“Good boy Louie,” says the eight year old. I look up at her with disgust wishing that it were Lucy instead of this adorable little one. How dare she name me before ripping me open and consuming my insides! Her big green eyes have little effect on me as I scowl in silence. After a minute of this I lose it.
I start running around my cage, flapping my wings, and screeching as loud as I can. This goes on for what must be an hour because the sky has turned from bright blue to an eerie navy blue. The girl just sits there looking at me calmly, warmly as if trying to relax me. This time those stupid big green eyes capture me and I sit silence once again, but not scowling as I did before. “You’ll understand soon,” she says as she stands and wipes the dirt from her legs. “I have to go get dressed.”
I expect any minute to be taken into the house and prepared for dinner, I know the procedure because of scary stories told back at the farm, but no one comes outside until hours after my episode. When a bald man dressed in black and white reaches for me I make a run for it but years of eating and sleeping works to my disadvantage as I am carried off into the house. If I think the clothing and vehicles are strangely spectacular, I am not prepared for what is next. Walls with exuberant shades of yellows and oranges, doors covered in gold, twinkling lights hanging down from the ceiling, majestic artwork at every turn, and last but certainly not least and dark brown table with gold trimming, covered in candles and hors d’ oeuvres crafted with such care that I even find them to be the most appetizing things I have ever laid eyes on.
The beauty and excellence of the house momentarily distracts me, but I am brought back to reality when I see the clear box as a centerpiece. That’s where they are going to serve me, I think. Celebrate over a job well done in killing me and savoring every last bit of me. I close my eyes and think of life on the farm. The farmer, my parents, my friends, even Lucy. When I open my eyes I am once again, confused. Don’t I belong in an oven, I think, not the glass box?
I go through a list of possibilities when I stumble upon a horrifying thing called truth. They are going to eat me alive. My beak is about to break before I realize that I am pecking at the glass so hard that it makes me bleed. I look around for a way out, a door, a crack in the glass, anything, but there is nothing. I don’t even know how I got in here in the first place. My heart pounds as the family enters, dressed in orange outfits this time, with guests. They all take their seats and observe me while I run hopelessly back and forth. A man I do not recognize chuckles and I smack into the glass so hard, wanting to peck out his brains, that he jumps back in his chair at my aggression. This amuses you! I think as I scowl at him. I whirl around to find a way out when the girl’s green eyes catch me and I sit quietly without disturbance.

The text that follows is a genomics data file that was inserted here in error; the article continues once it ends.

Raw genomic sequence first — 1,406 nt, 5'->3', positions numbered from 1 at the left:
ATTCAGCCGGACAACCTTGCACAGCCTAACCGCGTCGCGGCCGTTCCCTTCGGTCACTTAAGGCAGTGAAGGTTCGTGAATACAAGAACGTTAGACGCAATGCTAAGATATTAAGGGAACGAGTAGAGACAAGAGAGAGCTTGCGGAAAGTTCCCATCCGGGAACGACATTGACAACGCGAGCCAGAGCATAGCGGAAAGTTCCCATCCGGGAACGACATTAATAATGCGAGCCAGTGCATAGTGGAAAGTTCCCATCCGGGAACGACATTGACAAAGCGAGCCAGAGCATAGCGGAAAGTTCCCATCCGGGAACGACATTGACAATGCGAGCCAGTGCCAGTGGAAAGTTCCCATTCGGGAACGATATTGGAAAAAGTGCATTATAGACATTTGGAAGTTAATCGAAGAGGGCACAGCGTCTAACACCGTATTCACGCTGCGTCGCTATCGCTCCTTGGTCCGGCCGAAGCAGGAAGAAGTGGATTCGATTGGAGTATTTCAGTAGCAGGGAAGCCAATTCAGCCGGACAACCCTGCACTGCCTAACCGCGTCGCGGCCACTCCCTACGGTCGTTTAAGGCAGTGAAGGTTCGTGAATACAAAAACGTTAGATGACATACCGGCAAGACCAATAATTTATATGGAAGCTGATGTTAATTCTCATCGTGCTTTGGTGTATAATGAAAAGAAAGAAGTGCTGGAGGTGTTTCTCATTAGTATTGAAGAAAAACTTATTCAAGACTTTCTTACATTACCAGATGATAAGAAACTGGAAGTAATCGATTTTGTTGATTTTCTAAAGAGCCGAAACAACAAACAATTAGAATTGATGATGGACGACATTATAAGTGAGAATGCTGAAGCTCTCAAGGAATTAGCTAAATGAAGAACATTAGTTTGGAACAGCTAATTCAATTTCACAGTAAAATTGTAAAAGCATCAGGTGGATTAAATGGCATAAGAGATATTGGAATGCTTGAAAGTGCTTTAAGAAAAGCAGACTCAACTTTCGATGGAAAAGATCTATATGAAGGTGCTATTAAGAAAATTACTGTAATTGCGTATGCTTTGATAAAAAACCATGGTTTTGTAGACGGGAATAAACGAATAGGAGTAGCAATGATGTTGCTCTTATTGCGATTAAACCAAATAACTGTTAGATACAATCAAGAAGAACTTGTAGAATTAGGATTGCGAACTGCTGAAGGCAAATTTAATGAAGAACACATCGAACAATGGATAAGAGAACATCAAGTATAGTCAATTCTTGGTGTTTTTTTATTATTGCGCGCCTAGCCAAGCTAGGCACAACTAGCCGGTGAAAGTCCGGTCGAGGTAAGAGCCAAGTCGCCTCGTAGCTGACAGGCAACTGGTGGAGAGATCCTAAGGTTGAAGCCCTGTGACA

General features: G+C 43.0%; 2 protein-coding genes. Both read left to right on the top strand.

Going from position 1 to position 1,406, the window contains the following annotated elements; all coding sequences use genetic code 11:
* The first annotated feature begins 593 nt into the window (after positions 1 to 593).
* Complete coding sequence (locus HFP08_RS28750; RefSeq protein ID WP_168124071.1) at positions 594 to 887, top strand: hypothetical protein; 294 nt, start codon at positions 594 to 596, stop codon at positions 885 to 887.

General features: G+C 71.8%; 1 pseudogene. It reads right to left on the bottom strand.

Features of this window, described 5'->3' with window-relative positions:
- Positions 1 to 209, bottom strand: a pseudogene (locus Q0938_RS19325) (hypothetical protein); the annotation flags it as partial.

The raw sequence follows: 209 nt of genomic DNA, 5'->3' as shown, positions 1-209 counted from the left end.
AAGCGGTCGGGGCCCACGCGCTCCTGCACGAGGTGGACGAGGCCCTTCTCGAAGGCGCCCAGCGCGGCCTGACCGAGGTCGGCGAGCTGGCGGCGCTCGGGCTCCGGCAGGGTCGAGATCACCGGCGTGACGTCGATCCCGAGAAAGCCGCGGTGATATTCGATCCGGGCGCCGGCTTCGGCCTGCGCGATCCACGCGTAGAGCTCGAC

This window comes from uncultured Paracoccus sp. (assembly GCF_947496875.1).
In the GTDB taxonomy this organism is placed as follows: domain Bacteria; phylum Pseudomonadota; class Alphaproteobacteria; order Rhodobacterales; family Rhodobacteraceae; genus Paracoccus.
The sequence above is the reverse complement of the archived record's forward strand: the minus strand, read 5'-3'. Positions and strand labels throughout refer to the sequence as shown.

These people make their way through meals like there is no tomorrow. In minutes they have gone through multiple courses. After an hour they have finished stuffing their faces and the mood changes into relaxed conversation, even though the glass has cut off my hearing. This is it, they are giving themselves time to digest and then fill their stomachs with me. I close my eyes again and a tear trickles down my face.
When I open my eyes I am being carried away by the little girl. What’s going on? Shouldn’t there be a knife in me by now?
“Good work James,” says the man who chuckled to the man who hosted the dinner, the same man who bought me. “You truly are a trend-setting genius,” “Bringing back turkeys, but not to eat, to cherish.” “What beautiful creatures. Every family will want one for the holidays. And what fun pets! He is so lively! Good work.”
My eyes widen at these strange words. Cherish? Beautiful creatures? Pets? Something clicks in my brain and I realize that their intentions were never bad. They only wanted to bring back a fad. I have a home now. What a day I’ve had! The girl places me back into my little home and whispers “See?” I nod my head and get lost into her green eyes again. Then I drift off thinking of my change in heart.